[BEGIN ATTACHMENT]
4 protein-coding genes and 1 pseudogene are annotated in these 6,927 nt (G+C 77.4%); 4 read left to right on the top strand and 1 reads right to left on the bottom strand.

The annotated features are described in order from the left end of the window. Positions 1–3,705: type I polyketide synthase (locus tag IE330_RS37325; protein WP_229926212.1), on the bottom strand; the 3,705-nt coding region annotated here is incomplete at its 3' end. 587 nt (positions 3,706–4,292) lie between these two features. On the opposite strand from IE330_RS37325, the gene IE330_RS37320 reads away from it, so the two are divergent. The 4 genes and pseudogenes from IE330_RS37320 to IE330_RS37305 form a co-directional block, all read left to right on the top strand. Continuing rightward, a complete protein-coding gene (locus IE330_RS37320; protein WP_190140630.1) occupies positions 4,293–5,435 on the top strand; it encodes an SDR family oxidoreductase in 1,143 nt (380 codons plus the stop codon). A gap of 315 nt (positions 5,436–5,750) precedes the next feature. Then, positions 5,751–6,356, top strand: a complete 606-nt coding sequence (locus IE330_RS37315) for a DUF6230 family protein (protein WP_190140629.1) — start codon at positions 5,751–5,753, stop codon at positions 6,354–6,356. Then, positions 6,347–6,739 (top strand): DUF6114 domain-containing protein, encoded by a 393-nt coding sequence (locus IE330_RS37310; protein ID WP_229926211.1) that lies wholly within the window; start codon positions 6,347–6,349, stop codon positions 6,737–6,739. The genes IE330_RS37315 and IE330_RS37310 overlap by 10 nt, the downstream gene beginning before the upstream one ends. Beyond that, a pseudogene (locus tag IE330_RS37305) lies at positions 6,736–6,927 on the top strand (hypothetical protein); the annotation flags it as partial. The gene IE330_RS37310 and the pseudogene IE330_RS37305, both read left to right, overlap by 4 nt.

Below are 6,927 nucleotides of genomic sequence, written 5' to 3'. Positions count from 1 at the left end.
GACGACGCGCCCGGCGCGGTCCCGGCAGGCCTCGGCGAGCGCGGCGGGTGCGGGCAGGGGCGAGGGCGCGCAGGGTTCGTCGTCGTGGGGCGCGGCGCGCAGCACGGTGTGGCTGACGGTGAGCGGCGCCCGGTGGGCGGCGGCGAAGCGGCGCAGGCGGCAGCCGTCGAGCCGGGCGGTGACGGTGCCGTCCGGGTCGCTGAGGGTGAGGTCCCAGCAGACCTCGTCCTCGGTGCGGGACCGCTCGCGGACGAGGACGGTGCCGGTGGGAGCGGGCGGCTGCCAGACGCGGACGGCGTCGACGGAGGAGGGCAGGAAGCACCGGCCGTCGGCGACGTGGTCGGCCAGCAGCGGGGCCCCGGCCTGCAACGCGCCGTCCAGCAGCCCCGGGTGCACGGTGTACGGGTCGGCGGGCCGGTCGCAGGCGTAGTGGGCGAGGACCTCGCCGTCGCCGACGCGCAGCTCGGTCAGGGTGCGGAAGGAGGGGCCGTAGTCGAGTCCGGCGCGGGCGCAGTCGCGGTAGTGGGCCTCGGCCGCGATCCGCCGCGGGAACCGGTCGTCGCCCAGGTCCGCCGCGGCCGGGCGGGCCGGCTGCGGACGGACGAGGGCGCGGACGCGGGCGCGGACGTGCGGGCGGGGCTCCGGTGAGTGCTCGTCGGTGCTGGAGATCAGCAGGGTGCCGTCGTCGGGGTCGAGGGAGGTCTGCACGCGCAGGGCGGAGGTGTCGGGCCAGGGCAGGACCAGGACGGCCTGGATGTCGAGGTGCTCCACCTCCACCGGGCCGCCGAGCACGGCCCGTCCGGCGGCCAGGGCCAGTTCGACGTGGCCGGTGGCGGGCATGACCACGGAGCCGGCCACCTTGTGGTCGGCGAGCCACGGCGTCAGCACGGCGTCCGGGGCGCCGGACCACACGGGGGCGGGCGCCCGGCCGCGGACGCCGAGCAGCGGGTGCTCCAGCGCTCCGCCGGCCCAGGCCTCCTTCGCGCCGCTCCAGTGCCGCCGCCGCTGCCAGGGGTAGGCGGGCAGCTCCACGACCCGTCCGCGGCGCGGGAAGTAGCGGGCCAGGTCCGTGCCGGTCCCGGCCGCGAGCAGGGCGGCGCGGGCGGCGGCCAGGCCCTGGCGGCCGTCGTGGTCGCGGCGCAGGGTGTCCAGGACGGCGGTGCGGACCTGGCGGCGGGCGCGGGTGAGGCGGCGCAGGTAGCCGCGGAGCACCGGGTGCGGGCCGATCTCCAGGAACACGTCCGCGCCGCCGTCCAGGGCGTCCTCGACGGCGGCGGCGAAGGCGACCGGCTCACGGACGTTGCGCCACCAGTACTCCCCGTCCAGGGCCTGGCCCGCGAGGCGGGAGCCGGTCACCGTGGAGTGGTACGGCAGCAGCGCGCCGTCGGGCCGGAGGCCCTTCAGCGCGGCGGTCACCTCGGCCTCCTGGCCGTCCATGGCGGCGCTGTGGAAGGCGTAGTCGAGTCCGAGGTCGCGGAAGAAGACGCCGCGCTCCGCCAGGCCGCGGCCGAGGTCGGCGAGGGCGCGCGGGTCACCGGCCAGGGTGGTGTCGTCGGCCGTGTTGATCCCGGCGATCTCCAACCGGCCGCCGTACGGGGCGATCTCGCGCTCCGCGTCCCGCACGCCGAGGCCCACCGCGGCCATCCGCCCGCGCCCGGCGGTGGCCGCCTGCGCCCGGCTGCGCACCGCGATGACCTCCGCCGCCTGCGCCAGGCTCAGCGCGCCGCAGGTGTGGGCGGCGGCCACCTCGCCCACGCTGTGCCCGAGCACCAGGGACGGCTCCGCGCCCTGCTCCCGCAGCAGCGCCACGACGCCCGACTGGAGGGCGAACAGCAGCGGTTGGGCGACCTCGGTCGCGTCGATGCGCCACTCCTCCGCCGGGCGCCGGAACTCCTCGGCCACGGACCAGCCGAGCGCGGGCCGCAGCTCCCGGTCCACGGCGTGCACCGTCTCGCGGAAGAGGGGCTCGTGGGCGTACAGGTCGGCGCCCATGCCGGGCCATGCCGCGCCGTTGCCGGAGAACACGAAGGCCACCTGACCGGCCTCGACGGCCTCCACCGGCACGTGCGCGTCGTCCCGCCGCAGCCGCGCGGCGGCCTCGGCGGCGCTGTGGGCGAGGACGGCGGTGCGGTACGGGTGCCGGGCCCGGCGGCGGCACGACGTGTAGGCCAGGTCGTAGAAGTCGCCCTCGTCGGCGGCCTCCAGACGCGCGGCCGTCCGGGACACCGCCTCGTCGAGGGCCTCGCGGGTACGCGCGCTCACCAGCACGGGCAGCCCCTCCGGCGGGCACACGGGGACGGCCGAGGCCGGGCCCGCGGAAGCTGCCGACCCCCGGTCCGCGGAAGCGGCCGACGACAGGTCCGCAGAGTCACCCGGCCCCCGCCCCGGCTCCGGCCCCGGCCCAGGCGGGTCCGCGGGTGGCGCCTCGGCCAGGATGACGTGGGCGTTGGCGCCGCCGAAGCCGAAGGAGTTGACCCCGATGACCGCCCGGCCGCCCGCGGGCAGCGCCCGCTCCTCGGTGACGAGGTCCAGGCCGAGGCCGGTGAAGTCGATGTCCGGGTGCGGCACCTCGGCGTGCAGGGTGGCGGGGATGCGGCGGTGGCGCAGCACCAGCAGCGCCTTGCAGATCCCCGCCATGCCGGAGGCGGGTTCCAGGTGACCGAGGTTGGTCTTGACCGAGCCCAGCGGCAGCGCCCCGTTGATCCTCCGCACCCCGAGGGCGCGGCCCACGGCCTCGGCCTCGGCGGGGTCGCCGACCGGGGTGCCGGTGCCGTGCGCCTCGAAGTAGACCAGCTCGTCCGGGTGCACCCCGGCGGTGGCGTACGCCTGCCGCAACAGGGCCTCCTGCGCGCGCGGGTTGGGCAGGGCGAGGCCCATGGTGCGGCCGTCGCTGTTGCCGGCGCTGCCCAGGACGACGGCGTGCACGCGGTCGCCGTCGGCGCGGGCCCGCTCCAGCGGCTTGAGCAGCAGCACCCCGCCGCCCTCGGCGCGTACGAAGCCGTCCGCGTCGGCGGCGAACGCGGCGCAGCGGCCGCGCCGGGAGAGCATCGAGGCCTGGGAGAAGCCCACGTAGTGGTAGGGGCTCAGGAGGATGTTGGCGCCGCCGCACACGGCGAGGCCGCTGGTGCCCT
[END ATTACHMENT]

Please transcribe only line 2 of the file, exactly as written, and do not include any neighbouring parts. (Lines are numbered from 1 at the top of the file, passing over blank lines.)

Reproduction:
The annotated features are described in order from the left end of the window. Positions 1–3,705: type I polyketide synthase (locus tag IE330_RS37325; protein WP_229926212.1), on the bottom strand; the 3,705-nt coding region annotated here is incomplete at its 3' end. 587 nt (positions 3,706–4,292) lie between these two features. On the opposite strand from IE330_RS37325, the gene IE330_RS37320 reads away from it, so the two are divergent. The 4 genes and pseudogenes from IE330_RS37320 to IE330_RS37305 form a co-directional block, all read left to right on the top strand. Continuing rightward, a complete protein-coding gene (locus IE330_RS37320; protein WP_190140630.1) occupies positions 4,293–5,435 on the top strand; it encodes an SDR family oxidoreductase in 1,143 nt (380 codons plus the stop codon). A gap of 315 nt (positions 5,436–5,750) precedes the next feature. Then, positions 5,751–6,356, top strand: a complete 606-nt coding sequence (locus IE330_RS37315) for a DUF6230 family protein (protein WP_190140629.1) — start codon at positions 5,751–5,753, stop codon at positions 6,354–6,356. Then, positions 6,347–6,739 (top strand): DUF6114 domain-containing protein, encoded by a 393-nt coding sequence (locus IE330_RS37310; protein ID WP_229926211.1) that lies wholly within the window; start codon positions 6,347–6,349, stop codon positions 6,737–6,739. The genes IE330_RS37315 and IE330_RS37310 overlap by 10 nt, the downstream gene beginning before the upstream one ends. Beyond that, a pseudogene (locus tag IE330_RS37305) lies at positions 6,736–6,927 on the top strand (hypothetical protein); the annotation flags it as partial. The gene IE330_RS37310 and the pseudogene IE330_RS37305, both read left to right, overlap by 4 nt.